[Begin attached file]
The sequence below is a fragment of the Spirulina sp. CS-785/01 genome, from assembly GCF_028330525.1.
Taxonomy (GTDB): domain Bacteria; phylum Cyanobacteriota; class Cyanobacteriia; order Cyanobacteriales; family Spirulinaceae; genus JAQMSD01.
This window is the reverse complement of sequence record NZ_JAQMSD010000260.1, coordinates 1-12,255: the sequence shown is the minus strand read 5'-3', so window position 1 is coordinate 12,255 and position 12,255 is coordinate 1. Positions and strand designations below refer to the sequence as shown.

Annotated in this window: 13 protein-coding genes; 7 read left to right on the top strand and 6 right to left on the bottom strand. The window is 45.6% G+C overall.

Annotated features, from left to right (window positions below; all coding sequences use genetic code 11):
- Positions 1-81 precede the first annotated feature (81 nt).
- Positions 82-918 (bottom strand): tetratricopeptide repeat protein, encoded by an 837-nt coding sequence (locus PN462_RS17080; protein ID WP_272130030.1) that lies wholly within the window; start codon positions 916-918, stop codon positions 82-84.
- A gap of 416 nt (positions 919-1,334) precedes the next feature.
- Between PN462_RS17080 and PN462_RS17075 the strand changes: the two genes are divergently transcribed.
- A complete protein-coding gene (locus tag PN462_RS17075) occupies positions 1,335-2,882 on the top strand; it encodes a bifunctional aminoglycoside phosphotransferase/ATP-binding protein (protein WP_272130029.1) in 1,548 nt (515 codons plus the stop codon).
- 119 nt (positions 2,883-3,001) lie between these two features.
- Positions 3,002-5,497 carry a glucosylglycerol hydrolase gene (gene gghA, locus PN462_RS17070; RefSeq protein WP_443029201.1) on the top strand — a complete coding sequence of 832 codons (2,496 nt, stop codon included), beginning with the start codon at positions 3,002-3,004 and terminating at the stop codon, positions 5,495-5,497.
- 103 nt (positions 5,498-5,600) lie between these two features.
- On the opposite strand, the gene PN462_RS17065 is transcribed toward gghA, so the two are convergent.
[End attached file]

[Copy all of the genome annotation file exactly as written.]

The sequence below is a fragment of the Spirulina sp. CS-785/01 genome, from assembly GCF_028330525.1.
Taxonomy (GTDB): domain Bacteria; phylum Cyanobacteriota; class Cyanobacteriia; order Cyanobacteriales; family Spirulinaceae; genus JAQMSD01.
This window is the reverse complement of sequence record NZ_JAQMSD010000260.1, coordinates 1-12,255: the sequence shown is the minus strand read 5'-3', so window position 1 is coordinate 12,255 and position 12,255 is coordinate 1. Positions and strand designations below refer to the sequence as shown.

Annotated in this window: 13 protein-coding genes; 7 read left to right on the top strand and 6 right to left on the bottom strand. The window is 45.6% G+C overall.

Annotated features, from left to right (window positions below; all coding sequences use genetic code 11):
- Positions 1-81 precede the first annotated feature (81 nt).
- Positions 82-918 (bottom strand): tetratricopeptide repeat protein, encoded by an 837-nt coding sequence (locus PN462_RS17080; protein ID WP_272130030.1) that lies wholly within the window; start codon positions 916-918, stop codon positions 82-84.
- A gap of 416 nt (positions 919-1,334) precedes the next feature.
- Between PN462_RS17080 and PN462_RS17075 the strand changes: the two genes are divergently transcribed.
- A complete protein-coding gene (locus tag PN462_RS17075) occupies positions 1,335-2,882 on the top strand; it encodes a bifunctional aminoglycoside phosphotransferase/ATP-binding protein (protein WP_272130029.1) in 1,548 nt (515 codons plus the stop codon).
- 119 nt (positions 2,883-3,001) lie between these two features.
- Positions 3,002-5,497 carry a glucosylglycerol hydrolase gene (gene gghA, locus PN462_RS17070; RefSeq protein WP_443029201.1) on the top strand — a complete coding sequence of 832 codons (2,496 nt, stop codon included), beginning with the start codon at positions 3,002-3,004 and terminating at the stop codon, positions 5,495-5,497.
- 103 nt (positions 5,498-5,600) lie between these two features.
- On the opposite strand, the gene PN462_RS17065 is transcribed toward gghA, so the two are convergent.